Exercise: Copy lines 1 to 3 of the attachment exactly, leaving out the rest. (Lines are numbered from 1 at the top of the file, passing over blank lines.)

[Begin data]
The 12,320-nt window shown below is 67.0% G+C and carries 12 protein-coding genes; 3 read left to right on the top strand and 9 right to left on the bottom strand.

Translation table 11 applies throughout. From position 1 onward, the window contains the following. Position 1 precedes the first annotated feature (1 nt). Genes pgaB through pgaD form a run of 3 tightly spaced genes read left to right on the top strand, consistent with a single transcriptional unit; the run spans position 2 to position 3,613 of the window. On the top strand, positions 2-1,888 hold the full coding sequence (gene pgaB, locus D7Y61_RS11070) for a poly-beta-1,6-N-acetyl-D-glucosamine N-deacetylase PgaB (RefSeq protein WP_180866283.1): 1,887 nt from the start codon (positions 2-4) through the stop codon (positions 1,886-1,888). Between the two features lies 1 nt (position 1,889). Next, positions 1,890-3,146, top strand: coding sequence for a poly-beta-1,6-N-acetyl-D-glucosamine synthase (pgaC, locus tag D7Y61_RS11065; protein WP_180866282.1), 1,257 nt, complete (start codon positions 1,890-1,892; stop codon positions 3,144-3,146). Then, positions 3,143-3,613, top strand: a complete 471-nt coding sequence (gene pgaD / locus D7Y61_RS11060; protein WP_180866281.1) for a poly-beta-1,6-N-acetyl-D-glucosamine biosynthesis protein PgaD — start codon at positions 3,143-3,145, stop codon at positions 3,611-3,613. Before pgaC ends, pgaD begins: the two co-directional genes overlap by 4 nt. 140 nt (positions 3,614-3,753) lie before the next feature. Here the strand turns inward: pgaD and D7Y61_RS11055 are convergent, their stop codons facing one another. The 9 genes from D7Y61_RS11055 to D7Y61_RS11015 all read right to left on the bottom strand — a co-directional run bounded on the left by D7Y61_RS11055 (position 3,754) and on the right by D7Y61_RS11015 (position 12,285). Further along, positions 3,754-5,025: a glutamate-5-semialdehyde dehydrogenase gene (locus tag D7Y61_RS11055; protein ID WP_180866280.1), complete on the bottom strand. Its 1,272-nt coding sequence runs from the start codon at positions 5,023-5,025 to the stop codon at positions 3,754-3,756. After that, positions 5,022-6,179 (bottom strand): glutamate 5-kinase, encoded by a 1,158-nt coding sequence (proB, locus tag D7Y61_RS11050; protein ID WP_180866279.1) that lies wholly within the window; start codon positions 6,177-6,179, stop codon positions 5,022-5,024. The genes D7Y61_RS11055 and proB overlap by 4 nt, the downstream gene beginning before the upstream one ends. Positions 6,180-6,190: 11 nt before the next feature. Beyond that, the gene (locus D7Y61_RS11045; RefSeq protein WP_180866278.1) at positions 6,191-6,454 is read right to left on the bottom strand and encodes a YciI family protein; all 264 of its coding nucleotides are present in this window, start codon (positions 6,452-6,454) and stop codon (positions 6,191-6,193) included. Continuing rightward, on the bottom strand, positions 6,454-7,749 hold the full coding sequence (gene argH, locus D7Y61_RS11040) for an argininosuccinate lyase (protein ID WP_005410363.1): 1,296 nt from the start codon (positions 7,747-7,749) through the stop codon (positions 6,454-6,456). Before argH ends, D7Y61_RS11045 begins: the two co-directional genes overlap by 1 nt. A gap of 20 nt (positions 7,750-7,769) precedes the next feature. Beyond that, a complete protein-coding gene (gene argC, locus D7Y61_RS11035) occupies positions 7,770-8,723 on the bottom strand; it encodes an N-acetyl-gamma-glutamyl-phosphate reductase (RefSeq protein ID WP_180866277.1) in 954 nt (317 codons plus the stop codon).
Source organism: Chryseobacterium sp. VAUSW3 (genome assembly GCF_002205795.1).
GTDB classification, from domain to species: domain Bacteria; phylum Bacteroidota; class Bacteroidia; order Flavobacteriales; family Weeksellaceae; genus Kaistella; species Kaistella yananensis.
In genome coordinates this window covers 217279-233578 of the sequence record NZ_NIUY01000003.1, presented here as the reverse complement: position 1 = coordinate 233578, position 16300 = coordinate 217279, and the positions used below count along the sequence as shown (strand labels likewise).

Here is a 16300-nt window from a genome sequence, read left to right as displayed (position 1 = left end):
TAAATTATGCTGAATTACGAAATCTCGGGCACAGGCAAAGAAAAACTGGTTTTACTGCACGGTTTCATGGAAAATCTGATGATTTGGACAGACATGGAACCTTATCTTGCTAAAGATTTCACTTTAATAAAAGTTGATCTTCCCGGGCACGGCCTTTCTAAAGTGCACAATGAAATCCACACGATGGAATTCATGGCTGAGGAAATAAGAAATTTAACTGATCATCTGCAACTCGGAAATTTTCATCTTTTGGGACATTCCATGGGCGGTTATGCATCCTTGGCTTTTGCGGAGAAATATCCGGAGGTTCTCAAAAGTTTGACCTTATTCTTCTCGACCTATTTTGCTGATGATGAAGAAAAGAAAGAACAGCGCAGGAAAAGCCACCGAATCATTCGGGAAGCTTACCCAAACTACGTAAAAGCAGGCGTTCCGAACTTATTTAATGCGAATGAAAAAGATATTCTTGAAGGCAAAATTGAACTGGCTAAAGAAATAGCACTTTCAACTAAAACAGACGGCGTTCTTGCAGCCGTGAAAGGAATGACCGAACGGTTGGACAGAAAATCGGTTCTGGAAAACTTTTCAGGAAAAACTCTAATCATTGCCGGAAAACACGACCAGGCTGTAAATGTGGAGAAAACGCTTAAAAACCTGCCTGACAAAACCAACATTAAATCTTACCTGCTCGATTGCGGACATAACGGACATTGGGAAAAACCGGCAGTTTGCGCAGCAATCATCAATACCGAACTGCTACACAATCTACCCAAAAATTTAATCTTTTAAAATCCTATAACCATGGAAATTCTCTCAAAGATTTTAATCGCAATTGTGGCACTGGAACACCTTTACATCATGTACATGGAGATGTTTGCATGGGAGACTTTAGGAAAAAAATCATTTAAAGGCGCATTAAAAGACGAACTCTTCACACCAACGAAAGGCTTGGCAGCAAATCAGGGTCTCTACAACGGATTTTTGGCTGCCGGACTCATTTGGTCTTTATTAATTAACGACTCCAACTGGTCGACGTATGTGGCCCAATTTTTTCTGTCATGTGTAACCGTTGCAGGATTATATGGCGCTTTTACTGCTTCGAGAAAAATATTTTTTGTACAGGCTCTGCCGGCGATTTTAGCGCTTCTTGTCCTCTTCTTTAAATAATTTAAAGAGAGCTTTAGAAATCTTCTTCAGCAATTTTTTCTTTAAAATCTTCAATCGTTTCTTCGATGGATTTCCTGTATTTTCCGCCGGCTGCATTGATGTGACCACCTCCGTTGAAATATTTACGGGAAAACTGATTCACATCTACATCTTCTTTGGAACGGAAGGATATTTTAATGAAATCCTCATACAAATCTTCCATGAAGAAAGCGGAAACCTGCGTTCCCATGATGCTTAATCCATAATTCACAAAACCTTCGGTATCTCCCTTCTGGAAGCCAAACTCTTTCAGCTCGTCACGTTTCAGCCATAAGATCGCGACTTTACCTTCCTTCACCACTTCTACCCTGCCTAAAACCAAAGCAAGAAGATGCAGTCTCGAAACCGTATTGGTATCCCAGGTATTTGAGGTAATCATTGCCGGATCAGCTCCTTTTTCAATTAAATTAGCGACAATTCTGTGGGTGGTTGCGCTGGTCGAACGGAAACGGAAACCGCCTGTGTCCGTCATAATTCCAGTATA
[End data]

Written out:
The 12,320-nt window shown below is 67.0% G+C and carries 12 protein-coding genes; 3 read left to right on the top strand and 9 right to left on the bottom strand.

Translation table 11 applies throughout. From position 1 onward, the window contains the following. Position 1 precedes the first annotated feature (1 nt). Genes pgaB through pgaD form a run of 3 tightly spaced genes read left to right on the top strand, consistent with a single transcriptional unit; the run spans position 2 to position 3,613 of the window. On the top strand, positions 2-1,888 hold the full coding sequence (gene pgaB, locus D7Y61_RS11070) for a poly-beta-1,6-N-acetyl-D-glucosamine N-deacetylase PgaB (RefSeq protein WP_180866283.1): 1,887 nt from the start codon (positions 2-4) through the stop codon (positions 1,886-1,888). Between the two features lies 1 nt (position 1,889). Next, positions 1,890-3,146, top strand: coding sequence for a poly-beta-1,6-N-acetyl-D-glucosamine synthase (pgaC, locus tag D7Y61_RS11065; protein WP_180866282.1), 1,257 nt, complete (start codon positions 1,890-1,892; stop codon positions 3,144-3,146). Then, positions 3,143-3,613, top strand: a complete 471-nt coding sequence (gene pgaD / locus D7Y61_RS11060; protein WP_180866281.1) for a poly-beta-1,6-N-acetyl-D-glucosamine biosynthesis protein PgaD — start codon at positions 3,143-3,145, stop codon at positions 3,611-3,613. Before pgaC ends, pgaD begins: the two co-directional genes overlap by 4 nt. 140 nt (positions 3,614-3,753) lie before the next feature. Here the strand turns inward: pgaD and D7Y61_RS11055 are convergent, their stop codons facing one another. The 9 genes from D7Y61_RS11055 to D7Y61_RS11015 all read right to left on the bottom strand — a co-directional run bounded on the left by D7Y61_RS11055 (position 3,754) and on the right by D7Y61_RS11015 (position 12,285). Further along, positions 3,754-5,025: a glutamate-5-semialdehyde dehydrogenase gene (locus tag D7Y61_RS11055; protein ID WP_180866280.1), complete on the bottom strand. Its 1,272-nt coding sequence runs from the start codon at positions 5,023-5,025 to the stop codon at positions 3,754-3,756. After that, positions 5,022-6,179 (bottom strand): glutamate 5-kinase, encoded by a 1,158-nt coding sequence (proB, locus tag D7Y61_RS11050; protein ID WP_180866279.1) that lies wholly within the window; start codon positions 6,177-6,179, stop codon positions 5,022-5,024. The genes D7Y61_RS11055 and proB overlap by 4 nt, the downstream gene beginning before the upstream one ends. Positions 6,180-6,190: 11 nt before the next feature. Beyond that, the gene (locus D7Y61_RS11045; RefSeq protein WP_180866278.1) at positions 6,191-6,454 is read right to left on the bottom strand and encodes a YciI family protein; all 264 of its coding nucleotides are present in this window, start codon (positions 6,452-6,454) and stop codon (positions 6,191-6,193) included. Continuing rightward, on the bottom strand, positions 6,454-7,749 hold the full coding sequence (gene argH, locus D7Y61_RS11040) for an argininosuccinate lyase (protein ID WP_005410363.1): 1,296 nt from the start codon (positions 7,747-7,749) through the stop codon (positions 6,454-6,456). Before argH ends, D7Y61_RS11045 begins: the two co-directional genes overlap by 1 nt. A gap of 20 nt (positions 7,750-7,769) precedes the next feature. Beyond that, a complete protein-coding gene (gene argC, locus D7Y61_RS11035) occupies positions 7,770-8,723 on the bottom strand; it encodes an N-acetyl-gamma-glutamyl-phosphate reductase (RefSeq protein ID WP_180866277.1) in 954 nt (317 codons plus the stop codon).
Source organism: Chryseobacterium sp. VAUSW3 (genome assembly GCF_002205795.1).